DAILY SCIENCE

Paper recycling isn’t necessarily good for the climate
Global paper consumption is rising, and recycling paper uses more fossil fuels than virgin paper. But a switch to renewable energy and better wastepaper disposal practices could drastically cut carbon emissions.
October 22, 2020

Recycling is one of the easiest things consumers can do to tread lighter on the environment. But much depends on the material being recycled. A new modeling study shows that greenhouse gas emissions would increase by 2050 if we recycled more paper.

If all wastepaper was recycled, emissions could increase by 10%, researchers report in the Nature Sustainability study. That’s because recycling paper uses more fossil fuel electricity than making new paper. The emissions would drastically go down if paper production and recycling were powered by renewable energy.

“The recycling of some materials, for instance metals, can lead to a very large reduction in emissions,” said Paul Ekins of University College London’s Institute for Sustainable Resources in a press release. “But we need to be careful about assumptions that recycling, or a circular economy in general, will always have a positive effect on climate change.”

Rising demand for packaging is likely going to increase the global use of paper and paperboard, especially given the push to substitute paper for plastics, the researchers say. Just like for any other material, producing and recycling paper requires energy. But paper is unique in some ways. While making new paper from trees requires more energy than recycling paper, the energy for virgin paper production is generated from the by-product of the wood pulping process. Paper recycling, by contrast, uses electricity from the grid.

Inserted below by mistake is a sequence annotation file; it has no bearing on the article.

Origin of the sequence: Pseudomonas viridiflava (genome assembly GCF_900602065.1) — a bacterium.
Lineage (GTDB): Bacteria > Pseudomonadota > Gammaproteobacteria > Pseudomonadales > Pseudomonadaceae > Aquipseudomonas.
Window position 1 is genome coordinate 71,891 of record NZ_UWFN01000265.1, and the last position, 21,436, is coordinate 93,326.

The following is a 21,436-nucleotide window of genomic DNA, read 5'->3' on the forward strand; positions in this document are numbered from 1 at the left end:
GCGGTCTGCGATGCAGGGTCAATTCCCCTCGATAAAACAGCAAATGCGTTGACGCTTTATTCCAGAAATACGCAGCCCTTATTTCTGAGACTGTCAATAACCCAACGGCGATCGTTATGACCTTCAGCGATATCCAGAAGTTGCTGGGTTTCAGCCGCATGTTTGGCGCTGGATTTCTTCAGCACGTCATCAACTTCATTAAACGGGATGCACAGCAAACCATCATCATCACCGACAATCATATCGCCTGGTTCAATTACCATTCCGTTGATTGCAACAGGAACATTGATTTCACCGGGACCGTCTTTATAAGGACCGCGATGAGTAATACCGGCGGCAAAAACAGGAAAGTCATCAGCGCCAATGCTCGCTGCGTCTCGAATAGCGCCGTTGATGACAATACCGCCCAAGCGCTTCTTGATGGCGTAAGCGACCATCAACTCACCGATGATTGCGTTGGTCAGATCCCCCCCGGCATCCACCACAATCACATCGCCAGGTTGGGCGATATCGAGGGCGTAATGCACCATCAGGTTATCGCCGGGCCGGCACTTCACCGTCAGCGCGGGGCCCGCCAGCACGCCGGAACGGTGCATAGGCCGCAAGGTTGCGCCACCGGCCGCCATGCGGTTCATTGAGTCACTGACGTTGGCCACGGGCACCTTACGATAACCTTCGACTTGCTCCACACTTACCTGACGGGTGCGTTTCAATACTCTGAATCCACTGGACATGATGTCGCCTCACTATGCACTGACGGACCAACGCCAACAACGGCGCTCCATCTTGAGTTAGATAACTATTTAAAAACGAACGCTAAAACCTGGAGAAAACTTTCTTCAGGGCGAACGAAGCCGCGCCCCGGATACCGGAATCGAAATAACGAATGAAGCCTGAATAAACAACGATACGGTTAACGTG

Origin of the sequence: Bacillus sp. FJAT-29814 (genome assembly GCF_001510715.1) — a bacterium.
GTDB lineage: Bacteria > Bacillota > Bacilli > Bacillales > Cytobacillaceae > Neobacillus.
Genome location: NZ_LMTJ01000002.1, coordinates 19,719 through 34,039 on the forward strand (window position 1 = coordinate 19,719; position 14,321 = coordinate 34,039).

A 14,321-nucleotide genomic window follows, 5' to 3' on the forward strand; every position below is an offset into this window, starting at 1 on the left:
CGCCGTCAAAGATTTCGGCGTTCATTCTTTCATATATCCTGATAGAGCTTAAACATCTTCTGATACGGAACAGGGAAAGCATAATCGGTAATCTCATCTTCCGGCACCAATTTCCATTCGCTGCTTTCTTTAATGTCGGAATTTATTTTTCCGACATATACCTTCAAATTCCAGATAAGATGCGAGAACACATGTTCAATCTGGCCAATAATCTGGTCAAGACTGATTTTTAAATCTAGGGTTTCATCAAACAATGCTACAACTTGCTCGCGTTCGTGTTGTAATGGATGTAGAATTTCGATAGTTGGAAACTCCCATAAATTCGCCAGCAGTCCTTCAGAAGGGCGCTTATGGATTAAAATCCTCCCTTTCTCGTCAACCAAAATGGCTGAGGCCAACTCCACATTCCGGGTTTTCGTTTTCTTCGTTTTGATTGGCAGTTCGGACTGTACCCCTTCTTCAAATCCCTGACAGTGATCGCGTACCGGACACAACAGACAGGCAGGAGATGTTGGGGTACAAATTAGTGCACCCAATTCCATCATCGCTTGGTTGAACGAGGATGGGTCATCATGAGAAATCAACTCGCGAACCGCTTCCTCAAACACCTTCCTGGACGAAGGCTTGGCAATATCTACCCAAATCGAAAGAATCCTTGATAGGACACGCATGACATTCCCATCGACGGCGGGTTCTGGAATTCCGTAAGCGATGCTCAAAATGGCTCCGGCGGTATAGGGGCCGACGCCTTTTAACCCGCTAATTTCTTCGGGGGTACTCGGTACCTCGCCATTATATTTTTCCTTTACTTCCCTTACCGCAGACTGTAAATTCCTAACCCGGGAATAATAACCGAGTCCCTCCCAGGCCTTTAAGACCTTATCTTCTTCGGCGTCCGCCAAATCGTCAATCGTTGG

Ekins and his colleagues first estimated the emissions from the global paper life cycle for 2012. To do this they calculated the carbon emissions due to electricity and fuel use from forestry and mining, pulping, paper making and printing. They also calculated the emissions from paper waste that goes to landfill. Paper made up for 1.3% of global greenhouse gas emissions, or 721 metric tons of carbon dioxide equivalent. Roughly a third of these emissions arise from landfilled paper products.

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The researchers then modeled how emissions would change up to 2050 with changes in levels of recycling, energy use, and landfill practices. If things continued as usual, paper-related emissions would increase to 736 metric tons of carbon dioxide equivalent by 2050. In a scenario where recycling efforts are more ambitious but landfill and energy use stays on the same path, emissions would go up by 10% to 808 metric tons.

But in a more radical scenario with modern landfill practices such as capturing methane and using it for energy would reduce emissions to 591 metric tons. But switching to renewable energy has the biggest impact, even with recycling and landfill practices remaining on the same path: renewables would reduce emissions by 96% to 28 tons.

The results indicate that at least for paper, a circular use of materials cannot guarantee reducing emissions, and that decarbonizing the energy supply is essential to meet climate change targets. “Increased recycling and recovery is not a straightforward recipe for reducing global greenhouse gas emissions,” the researchers write. “In our analysis, landfill practices mattered more than material flows, and energy use mattered the most.

Source: Stijn van Ewijk, Julia A. Stegemann and Paul Ekins. Limited climate benefits of global recycling of pulp and paper. Nature Sustainability, 2020.

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